Hungry high-school students in Seattle who want a quick snack between classes can buy orange juice, water and granola bars from school vending machines, but little else.
Their choices are limited in fat, sugar, and portion size, making Seattle one of the school districts with the strictest bans on junk food in the country. Approved in 2004, the ban hasn't gone over well with students, who say the absence of less-than-wholesome food has cost them hundreds of thousands of dollars in vending machine profits over the past seven years.
In 2001, before the Seattle School Board adopted the ban on junk food, high-school associated student body (ASB) governments across the city earned $214,000 in profits from vending machines, according to a district spokeswoman. So far this year they’ve earned only $17,000.
The ASB organizations use the money to support a variety of school activities, athletics and clubs.
"The question is did we go too far?" Michael DeBell, Seattle School Board president, said Monday. "If the students aren’t finding the offerings to their liking, then we're not really meeting that goal of having them choose healthier foods."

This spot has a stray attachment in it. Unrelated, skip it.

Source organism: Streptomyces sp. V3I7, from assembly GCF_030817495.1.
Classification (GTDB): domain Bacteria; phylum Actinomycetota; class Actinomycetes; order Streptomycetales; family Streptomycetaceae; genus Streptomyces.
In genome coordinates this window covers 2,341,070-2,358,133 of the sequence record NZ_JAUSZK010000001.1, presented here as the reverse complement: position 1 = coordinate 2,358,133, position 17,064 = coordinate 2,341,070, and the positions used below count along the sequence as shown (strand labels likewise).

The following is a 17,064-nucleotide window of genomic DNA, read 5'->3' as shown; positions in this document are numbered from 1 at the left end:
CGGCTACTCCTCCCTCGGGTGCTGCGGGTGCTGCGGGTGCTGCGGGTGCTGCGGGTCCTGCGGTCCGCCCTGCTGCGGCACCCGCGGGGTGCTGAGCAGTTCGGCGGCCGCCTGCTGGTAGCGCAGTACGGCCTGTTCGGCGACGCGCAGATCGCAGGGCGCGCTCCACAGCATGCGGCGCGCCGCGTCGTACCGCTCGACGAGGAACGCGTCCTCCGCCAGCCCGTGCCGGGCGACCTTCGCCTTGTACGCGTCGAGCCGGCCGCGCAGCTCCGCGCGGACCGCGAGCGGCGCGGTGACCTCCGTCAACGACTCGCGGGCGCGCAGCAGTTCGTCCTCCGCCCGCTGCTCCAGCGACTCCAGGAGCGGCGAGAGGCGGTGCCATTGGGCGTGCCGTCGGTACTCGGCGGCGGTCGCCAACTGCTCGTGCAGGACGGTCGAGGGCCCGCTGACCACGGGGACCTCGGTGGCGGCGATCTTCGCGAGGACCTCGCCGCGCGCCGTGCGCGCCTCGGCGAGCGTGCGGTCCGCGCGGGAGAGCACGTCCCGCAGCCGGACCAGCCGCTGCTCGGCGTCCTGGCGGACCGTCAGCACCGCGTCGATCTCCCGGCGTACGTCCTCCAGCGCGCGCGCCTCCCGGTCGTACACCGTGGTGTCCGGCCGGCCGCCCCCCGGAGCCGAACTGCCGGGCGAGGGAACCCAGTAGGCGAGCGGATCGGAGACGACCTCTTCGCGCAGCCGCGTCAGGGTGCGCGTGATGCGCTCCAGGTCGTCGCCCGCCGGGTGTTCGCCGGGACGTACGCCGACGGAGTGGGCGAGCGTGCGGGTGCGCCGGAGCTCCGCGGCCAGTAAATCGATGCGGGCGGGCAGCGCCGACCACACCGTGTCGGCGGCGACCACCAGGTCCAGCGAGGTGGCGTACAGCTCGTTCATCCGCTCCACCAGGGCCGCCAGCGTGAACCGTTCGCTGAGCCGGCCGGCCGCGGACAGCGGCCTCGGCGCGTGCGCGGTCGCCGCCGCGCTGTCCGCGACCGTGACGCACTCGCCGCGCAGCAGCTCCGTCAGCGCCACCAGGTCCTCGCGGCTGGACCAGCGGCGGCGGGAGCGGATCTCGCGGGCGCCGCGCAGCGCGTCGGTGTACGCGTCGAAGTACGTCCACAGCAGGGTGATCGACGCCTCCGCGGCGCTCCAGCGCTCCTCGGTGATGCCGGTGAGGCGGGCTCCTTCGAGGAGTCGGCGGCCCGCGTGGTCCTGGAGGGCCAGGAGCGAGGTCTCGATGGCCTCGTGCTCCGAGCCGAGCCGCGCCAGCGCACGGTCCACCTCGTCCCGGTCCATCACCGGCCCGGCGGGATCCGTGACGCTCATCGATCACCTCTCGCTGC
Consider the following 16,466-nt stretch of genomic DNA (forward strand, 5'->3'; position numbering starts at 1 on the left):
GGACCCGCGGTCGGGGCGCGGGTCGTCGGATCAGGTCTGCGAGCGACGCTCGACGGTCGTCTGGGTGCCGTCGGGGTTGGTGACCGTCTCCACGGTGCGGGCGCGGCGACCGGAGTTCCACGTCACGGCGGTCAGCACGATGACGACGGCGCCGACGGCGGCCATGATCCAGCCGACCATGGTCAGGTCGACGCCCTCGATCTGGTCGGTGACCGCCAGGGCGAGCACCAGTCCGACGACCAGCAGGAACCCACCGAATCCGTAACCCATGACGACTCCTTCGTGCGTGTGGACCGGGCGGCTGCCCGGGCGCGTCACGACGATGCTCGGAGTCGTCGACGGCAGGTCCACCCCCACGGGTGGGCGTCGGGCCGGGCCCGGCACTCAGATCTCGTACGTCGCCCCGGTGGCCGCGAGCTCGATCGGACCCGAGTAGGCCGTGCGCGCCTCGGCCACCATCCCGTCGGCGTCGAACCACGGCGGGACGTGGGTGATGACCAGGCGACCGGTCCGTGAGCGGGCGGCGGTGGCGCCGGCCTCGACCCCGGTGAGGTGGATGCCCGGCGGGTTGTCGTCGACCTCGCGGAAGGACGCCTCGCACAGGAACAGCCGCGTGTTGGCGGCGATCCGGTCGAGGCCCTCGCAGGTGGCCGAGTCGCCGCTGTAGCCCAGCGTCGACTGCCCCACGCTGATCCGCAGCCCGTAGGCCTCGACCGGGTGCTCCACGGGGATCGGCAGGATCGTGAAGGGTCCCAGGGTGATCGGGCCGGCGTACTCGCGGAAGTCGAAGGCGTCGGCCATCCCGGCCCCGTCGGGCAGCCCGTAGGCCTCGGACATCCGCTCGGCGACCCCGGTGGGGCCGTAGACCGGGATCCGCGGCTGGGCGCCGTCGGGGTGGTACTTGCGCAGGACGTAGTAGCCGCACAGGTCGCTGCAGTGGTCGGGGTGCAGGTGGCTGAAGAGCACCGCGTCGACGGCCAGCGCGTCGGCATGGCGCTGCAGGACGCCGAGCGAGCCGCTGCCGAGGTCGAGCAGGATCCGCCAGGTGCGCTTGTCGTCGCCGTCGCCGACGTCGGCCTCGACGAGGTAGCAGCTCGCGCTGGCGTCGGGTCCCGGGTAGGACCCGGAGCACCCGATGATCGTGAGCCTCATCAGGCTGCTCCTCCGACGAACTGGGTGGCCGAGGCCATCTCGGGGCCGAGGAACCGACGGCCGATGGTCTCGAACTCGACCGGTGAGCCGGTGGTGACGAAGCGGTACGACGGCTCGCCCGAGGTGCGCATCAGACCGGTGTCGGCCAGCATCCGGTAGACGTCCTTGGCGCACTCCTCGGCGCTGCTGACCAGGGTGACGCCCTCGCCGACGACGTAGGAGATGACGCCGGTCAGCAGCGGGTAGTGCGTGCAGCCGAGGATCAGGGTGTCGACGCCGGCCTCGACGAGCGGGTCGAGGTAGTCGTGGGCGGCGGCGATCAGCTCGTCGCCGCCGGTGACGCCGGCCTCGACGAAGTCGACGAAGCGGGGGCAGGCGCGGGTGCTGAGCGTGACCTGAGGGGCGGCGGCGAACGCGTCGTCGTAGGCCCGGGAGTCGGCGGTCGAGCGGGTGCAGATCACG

DeBell said the school board has been unable to find other ways to fund the student groups. "We are cutting our budget every year," he said. Now the district is looking at relaxing its snack food policy next fall.
Schools across the country are struggling to find ways to clean up their vending machines without losing the revenue they generate.
"Most districts are trying to implement healthy guidelines and are trying to limit fat and portion size," said Diane Pratt-Heavner, director of media relations for the Maryland-based School Nutrition Association.
Schools that don't make the changes on their own will soon be required to under the new Healthy, Hunger-Free Kids Act, passed by Congress in 2010.
"The law requires the U.S. Department of Agriculture to develop nutrition standards for 'competitive foods' sold during the entire school day," Pratt-Heavner said. Those standards are likely to consider the Institute of Medicine’s recommended competitive food standards, released in 2007, which advocate making fruits, vegetables and whole grains more available. The federal law is expected to go into effect in 2013.
DeBell said any loosening of Seattle's policy would simply allow a greater variety of healthy items, not candy bars, chips and sodas. One possible snack is a popular but healthy ice cream sandwich.
DeBell acknowledged that changes to Seattle’s policy could be upended by the strict federal law. But he said there's still an opportunity to introduce new products to the vending machines in the interim to win over students and boost revenue.
"We have a window," he said. "I like where the federal government is going with nutrition, but then again Congress just made pizza a vegetable."
"We'll see where it all lands."
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